Aligned with my conviction to overweight Industrial stocks, I started an additional position in Union Pacific Corporation (UNP). The best-of-breed company is the undisputed railroad kingpin of the western two-thirds of the U.S. Seeking Alpha editors just published an article outlining my detailed opinions about the company here. If the stock price comes in, I will add to the position in the second half of the year.

In January, my Financial stock holdings included Wells Fargo (WFC) and Aflac (AFL). The pair have performed well, registering gains sans dividends of 21% and 8%, respectively. I am heavy in both issues, with no intention of trimming.

Wells Fargo is my favorite banking stock. The company has executed flawlessly, reporting quarter after quarter of record earnings. WFC originates nearly two-thirds of all U.S. residential mortgages now. I like the old-line business model: take in customer deposits, and make Main Street loans. An eventual rise in interest rates will further augment earnings. The bank has been struggling with declining NIMs (net interest margins) for years. A January article detailing my ownership thesis for Wells is found here.

I submit that Aflac is one of the market's most undervalued and misunderstood stocks. This Dividend Aristocrat has an excellent balance sheet, strong management, and a niche insurance business model that is very well-executed. Yet the P/E multiple languishes around 9x. I believe investor mis-perceptions around the Japan / U.S. business structure and yen/dollar exchange conversion rates are factors. For readers who would like to know more about how the company is structured, and my views about why it's undervalued, a link to my February article is found here.

In conjunction with my Plan, I also added an additional Financial stock to the portfolio early in the first half: U.S. Bancorp (USB). I like this particular banking stock for nearly all the same reasons I like Wells Fargo. In April, Seeking Alpha editors published an article supporting this thesis and why I wanted to own shares of this fine financial institution: U.S. Bancorp Is A Chip Off The Wells Fargo Block.

Entering 2013, Energy stocks were an overweight sector. However, my three holdings are diverse within the group: Royal Dutch Shell (RDS.A) is an international, integrated Super Major; Halliburton (HAL) is a large, growing oil service company, and Energy Transfer Partners (ETP) is a downstream transportation MLP.

Shell's 2013 stock price performance has been a disappointment, falling nearly 7 percent. However, I suggest that corporate leadership has recognized the chronically weak price action and taken concrete steps to improve cash generation and link performance to shareholder dividend increases. Seeking Alpha published a May article I wrote about these specifics here. Between the 5.5 percent dividend and writing some put and call options, I was able to mitigate the near-term share price weakness.

On the other hand, Halliburton stock has seen nearly a 24 percent bump since January 1. I believe this global oil service giant has more room to run. A combination of outstanding overseas growth, good expense management, and (hopefully) a subdued end to the BP - Macondo incident overhang will lead to improved margins and a run towards my 2013 price target of $51. I increased my exposure to this service company via long call options. A detailed analysis of HAL is found in a May article I wrote here.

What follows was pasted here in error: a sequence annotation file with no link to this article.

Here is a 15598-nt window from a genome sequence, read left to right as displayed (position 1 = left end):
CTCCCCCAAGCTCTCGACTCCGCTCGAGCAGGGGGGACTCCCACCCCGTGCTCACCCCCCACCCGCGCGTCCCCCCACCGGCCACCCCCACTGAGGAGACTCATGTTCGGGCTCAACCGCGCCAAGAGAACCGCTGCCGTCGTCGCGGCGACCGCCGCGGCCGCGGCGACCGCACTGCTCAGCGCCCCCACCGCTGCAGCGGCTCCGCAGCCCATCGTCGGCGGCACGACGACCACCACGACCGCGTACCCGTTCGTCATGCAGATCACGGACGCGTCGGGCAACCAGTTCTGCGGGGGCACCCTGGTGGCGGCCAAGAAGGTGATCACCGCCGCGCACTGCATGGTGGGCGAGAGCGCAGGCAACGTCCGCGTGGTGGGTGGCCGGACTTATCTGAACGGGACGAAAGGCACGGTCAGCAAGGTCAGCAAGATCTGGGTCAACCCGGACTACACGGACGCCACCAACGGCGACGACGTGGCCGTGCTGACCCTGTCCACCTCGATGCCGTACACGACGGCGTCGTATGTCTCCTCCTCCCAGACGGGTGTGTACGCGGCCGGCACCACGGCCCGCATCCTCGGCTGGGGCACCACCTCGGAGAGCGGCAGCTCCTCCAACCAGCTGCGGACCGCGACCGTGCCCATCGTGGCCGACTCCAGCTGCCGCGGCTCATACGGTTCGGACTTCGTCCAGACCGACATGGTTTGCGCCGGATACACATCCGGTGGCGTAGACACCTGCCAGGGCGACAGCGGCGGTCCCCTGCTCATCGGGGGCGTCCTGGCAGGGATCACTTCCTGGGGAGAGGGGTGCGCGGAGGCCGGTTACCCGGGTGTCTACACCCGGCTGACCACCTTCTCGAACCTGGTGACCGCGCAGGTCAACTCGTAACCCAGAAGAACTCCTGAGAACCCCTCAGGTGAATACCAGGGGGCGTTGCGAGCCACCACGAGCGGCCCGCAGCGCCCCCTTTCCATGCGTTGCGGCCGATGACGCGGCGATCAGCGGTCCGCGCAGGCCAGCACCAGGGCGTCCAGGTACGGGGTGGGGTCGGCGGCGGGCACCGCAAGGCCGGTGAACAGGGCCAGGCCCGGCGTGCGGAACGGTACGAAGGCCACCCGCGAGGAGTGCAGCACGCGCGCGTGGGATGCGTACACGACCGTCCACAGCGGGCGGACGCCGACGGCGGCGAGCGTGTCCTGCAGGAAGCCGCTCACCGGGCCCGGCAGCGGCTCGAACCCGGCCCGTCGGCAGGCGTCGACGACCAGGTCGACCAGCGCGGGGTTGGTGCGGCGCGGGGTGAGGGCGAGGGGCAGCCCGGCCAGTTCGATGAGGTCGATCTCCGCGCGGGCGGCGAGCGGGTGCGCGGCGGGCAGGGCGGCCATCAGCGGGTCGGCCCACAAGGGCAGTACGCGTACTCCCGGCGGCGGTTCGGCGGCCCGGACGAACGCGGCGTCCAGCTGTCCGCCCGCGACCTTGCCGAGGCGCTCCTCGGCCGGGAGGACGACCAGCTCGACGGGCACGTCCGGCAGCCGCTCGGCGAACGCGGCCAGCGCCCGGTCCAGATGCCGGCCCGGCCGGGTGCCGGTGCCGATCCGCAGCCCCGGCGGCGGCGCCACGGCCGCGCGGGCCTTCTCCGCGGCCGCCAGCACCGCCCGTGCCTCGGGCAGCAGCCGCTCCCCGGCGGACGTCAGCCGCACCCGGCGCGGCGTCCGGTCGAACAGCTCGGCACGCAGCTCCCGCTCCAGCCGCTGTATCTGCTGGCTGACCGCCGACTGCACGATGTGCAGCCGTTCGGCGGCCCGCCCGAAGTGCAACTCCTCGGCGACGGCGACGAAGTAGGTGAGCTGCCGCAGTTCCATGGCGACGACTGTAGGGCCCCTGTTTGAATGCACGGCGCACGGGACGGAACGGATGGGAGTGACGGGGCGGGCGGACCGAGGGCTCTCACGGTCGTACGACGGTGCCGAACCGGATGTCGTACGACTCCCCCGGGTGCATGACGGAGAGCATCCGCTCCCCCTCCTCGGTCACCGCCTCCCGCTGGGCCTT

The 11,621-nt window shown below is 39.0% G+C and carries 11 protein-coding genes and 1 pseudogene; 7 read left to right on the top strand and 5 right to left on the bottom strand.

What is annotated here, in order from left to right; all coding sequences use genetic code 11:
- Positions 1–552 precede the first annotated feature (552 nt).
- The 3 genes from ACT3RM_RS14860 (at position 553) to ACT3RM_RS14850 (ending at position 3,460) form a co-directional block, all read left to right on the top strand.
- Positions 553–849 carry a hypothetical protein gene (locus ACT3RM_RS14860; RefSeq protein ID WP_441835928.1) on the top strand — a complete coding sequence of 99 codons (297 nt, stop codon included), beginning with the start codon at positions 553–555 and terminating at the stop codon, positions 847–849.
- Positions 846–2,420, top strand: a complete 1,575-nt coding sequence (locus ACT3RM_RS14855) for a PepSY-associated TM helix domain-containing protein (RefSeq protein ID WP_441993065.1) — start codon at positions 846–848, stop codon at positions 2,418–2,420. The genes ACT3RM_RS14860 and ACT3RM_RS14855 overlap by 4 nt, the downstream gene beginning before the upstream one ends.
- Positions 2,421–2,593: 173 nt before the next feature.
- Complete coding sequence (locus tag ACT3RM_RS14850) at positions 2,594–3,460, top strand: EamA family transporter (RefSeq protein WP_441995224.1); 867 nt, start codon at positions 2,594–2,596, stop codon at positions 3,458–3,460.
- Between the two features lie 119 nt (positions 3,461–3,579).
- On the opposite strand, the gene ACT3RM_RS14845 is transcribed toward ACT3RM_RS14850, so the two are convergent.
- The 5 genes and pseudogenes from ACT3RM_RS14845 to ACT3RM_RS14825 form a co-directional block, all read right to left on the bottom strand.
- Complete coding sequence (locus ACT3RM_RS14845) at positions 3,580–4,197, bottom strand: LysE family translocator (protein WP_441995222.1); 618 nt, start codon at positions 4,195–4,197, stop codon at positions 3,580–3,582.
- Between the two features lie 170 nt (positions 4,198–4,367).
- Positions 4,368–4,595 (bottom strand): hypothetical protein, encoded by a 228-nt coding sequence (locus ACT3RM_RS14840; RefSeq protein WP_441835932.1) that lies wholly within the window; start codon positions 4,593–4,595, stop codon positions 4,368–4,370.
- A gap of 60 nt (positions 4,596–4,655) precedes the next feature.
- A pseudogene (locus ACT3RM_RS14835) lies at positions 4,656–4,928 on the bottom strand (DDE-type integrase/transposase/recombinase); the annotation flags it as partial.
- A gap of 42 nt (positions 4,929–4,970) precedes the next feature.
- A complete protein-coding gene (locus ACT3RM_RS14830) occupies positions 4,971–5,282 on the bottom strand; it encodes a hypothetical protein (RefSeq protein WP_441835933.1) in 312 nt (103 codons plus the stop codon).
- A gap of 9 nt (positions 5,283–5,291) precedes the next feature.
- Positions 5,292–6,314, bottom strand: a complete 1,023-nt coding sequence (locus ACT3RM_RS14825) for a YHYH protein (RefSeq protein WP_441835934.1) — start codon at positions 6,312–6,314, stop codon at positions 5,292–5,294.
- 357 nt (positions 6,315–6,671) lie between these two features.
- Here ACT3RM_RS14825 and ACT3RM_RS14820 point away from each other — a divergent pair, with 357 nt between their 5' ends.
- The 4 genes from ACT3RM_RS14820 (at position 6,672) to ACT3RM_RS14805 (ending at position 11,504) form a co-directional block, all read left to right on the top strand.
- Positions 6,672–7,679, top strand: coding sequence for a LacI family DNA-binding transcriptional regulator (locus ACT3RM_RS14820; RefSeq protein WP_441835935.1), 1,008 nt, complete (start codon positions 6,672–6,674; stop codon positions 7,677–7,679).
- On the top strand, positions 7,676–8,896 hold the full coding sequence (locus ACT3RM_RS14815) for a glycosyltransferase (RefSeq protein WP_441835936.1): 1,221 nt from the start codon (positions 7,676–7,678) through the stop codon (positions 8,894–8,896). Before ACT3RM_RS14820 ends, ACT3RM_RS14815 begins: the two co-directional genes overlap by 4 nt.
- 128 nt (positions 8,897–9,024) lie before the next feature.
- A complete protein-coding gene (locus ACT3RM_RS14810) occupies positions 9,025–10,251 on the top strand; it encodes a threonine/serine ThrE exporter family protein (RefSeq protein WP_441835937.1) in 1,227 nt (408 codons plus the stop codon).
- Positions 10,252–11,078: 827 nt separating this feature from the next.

The story behind Energy Transfer Partners isn't the 19 percent YTD increase in the unit price. It's the potential of this oft-maligned, under-performing, but high-yielding MLP to finally hit stride. Despite a distribution yield above 7 percent, investors have been down on ETP due to stagnant distribution growth and lackluster quarterly results. No more. A series of large, integrated acquisitions have completely re-imagined the corporate landscape. Energy Transfer will spend most of this year and into 2014 digesting and spinning off non-core assets. The once Texas-centered natural gas transportation business has now expanded into a national, downstream energy company; the scope includes a huge, crude and oil products pipeline system; NGL fractionation facilities; and network of retail service stations. While I was disappointed the quarterly cash distribution wasn't raised in the first half of the year, it did not dim my optimism for the future of the company. I've covered ETP routinely via S.A. for some time now. My most recent article is found here.

Lastly, I retained small core positions in Materials stocks Nucor (NUE) and International Paper (IP). I lightened up even more on a minor position in Dupont (DD).

Nucor is the best-of-breed American mini-mill steel manufacture. I believe it's still a bit early in the business cycle to increase my holdings of this Dividend Aristocrat. Nonetheless, I have a close watch on the shares. Company management has used to prolonged downturn in the steel business to invest heavily for the future. This includes new DRI (direct reduced iron) facilities, the acquisition of a steel fabricator / distribution company, and a JV partnership with Encana to develop gas wells that will help supply energy to Nucor facilities.